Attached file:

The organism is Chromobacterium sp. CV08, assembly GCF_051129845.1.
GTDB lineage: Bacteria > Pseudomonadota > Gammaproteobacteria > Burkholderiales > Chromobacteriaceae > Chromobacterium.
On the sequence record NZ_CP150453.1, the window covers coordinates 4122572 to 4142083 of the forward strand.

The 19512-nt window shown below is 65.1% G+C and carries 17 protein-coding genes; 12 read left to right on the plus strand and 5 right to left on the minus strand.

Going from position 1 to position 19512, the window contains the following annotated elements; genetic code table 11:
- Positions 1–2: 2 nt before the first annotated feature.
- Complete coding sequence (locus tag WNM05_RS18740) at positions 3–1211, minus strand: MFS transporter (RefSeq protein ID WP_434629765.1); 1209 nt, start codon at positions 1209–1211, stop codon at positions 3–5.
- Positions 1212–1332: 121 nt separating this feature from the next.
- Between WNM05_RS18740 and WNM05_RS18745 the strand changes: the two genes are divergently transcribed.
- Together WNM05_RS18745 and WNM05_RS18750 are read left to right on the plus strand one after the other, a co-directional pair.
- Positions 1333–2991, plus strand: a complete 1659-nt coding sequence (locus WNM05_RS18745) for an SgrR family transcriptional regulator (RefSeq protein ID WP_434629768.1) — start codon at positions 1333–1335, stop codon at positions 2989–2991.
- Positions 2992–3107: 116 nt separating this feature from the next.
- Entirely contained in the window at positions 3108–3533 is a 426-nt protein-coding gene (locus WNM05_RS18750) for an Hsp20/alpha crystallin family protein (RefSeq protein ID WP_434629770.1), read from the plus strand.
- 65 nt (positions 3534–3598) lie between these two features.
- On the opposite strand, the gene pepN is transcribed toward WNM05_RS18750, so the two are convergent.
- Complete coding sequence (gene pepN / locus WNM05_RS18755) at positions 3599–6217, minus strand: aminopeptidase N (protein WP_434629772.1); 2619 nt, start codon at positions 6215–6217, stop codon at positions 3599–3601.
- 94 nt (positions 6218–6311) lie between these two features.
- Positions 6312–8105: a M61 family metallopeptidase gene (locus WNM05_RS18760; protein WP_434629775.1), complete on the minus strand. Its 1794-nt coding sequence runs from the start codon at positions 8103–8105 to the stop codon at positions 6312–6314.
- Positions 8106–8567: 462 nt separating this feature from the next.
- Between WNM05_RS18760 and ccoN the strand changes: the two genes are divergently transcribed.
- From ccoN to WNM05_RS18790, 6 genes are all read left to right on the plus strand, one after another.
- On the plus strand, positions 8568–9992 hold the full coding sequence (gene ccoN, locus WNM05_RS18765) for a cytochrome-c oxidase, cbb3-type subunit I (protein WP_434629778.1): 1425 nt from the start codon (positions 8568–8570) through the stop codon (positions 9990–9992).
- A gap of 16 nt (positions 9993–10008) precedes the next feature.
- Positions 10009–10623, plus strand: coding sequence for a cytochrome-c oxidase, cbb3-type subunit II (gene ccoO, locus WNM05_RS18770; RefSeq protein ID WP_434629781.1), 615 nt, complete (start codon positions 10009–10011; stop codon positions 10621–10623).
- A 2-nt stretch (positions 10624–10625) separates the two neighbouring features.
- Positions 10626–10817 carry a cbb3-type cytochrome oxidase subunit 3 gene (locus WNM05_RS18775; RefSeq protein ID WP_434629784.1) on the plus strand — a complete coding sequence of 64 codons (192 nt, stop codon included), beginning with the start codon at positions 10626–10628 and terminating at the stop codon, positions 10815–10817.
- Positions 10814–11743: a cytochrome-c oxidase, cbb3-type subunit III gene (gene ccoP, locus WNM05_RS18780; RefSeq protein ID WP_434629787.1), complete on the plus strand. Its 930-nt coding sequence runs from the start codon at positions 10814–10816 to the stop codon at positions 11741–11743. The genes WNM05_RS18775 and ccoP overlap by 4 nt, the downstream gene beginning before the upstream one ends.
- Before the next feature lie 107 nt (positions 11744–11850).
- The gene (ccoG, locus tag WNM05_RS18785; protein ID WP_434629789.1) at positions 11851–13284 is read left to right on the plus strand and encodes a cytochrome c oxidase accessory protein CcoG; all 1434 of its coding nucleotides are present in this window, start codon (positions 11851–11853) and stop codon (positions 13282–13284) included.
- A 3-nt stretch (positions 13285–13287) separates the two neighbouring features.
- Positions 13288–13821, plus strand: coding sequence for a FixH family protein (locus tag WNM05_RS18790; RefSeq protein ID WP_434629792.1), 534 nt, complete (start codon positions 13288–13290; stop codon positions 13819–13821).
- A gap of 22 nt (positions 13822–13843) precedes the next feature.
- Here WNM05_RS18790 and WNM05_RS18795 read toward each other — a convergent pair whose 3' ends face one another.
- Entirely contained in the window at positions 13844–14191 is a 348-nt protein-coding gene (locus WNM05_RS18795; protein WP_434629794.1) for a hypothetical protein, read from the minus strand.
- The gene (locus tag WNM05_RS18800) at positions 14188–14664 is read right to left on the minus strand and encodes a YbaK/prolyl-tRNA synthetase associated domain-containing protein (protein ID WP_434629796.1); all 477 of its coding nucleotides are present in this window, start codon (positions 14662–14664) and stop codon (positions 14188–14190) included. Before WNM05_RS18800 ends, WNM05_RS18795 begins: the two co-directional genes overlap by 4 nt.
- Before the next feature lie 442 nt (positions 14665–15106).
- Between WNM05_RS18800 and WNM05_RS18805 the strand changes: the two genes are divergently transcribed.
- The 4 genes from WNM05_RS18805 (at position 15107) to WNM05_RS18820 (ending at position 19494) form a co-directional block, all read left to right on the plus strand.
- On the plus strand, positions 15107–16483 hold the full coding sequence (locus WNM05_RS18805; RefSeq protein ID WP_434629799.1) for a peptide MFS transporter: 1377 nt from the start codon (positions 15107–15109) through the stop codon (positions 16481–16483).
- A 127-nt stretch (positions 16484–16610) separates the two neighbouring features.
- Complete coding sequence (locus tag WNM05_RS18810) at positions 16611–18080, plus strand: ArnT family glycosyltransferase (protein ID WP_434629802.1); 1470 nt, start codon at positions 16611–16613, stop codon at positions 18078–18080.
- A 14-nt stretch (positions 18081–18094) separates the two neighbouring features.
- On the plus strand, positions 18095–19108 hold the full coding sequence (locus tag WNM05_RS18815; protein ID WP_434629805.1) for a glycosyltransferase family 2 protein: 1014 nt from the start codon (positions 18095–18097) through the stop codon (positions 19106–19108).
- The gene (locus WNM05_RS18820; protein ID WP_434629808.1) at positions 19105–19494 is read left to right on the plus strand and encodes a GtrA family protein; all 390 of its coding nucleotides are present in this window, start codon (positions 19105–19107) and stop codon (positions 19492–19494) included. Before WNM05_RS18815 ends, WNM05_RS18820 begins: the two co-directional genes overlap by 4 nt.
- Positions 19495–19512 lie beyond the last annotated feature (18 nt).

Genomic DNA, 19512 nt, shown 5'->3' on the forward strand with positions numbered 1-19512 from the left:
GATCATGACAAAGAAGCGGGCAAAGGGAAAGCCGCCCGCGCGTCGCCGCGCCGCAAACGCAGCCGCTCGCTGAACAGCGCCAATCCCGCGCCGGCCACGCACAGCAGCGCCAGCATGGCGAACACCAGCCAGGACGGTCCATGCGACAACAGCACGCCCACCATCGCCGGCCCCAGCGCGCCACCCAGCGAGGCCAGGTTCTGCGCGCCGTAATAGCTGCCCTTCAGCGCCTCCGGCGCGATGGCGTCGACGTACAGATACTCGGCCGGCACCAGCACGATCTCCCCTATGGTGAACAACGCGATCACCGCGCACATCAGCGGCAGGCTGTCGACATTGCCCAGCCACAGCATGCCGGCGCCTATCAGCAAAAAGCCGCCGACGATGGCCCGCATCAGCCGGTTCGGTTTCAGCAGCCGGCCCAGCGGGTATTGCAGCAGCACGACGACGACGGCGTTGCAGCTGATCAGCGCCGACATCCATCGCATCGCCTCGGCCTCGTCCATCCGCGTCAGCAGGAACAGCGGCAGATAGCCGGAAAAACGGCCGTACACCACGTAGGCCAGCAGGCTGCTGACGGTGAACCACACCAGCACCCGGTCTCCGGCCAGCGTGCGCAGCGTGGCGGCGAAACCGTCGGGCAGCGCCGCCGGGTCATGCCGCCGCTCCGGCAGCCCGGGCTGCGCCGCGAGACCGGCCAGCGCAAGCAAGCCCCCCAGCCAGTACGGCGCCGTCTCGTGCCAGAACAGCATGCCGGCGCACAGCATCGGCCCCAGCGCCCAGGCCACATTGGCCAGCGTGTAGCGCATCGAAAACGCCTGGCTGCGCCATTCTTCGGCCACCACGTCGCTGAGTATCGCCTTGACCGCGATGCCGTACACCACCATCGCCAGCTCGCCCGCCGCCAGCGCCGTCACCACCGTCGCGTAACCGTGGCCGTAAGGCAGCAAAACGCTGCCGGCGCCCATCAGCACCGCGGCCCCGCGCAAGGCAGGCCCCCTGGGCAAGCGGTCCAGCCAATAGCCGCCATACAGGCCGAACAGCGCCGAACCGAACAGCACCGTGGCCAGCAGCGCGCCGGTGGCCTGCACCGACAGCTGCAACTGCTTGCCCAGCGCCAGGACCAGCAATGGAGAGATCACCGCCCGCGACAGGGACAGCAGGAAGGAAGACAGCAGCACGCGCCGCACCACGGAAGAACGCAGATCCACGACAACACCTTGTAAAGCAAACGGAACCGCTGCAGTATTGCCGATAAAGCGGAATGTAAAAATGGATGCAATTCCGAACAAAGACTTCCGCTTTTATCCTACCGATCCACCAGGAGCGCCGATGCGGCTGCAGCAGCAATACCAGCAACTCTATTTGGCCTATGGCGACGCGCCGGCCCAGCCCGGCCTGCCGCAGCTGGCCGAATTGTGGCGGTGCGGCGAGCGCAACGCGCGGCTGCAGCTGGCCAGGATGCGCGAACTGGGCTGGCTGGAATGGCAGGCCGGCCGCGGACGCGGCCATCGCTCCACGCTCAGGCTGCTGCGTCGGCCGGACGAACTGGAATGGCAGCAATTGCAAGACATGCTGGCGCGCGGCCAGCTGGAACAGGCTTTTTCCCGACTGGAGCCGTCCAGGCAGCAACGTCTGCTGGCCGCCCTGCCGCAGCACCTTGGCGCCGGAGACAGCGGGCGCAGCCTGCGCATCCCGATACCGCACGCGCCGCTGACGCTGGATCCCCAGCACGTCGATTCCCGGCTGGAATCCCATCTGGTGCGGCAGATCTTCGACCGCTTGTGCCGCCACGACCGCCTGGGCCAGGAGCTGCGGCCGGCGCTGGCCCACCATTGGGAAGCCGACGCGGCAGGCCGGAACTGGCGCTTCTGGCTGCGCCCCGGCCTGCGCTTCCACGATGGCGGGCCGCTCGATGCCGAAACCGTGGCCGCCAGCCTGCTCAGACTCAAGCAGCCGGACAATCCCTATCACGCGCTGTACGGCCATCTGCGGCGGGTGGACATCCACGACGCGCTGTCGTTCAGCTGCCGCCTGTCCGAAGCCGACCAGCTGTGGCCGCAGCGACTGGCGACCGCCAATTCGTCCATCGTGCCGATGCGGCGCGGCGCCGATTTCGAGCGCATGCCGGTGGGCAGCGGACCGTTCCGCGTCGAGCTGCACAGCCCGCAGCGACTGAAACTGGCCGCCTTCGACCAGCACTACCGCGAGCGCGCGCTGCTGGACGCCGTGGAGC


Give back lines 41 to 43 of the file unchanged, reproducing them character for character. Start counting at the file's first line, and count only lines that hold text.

- Complete coding sequence (locus tag WNM05_RS18810) at positions 16611–18080, plus strand: ArnT family glycosyltransferase (protein ID WP_434629802.1); 1470 nt, start codon at positions 16611–16613, stop codon at positions 18078–18080.
- A 14-nt stretch (positions 18081–18094) separates the two neighbouring features.
- On the plus strand, positions 18095–19108 hold the full coding sequence (locus tag WNM05_RS18815; protein ID WP_434629805.1) for a glycosyltransferase family 2 protein: 1014 nt from the start codon (positions 18095–18097) through the stop codon (positions 19106–19108).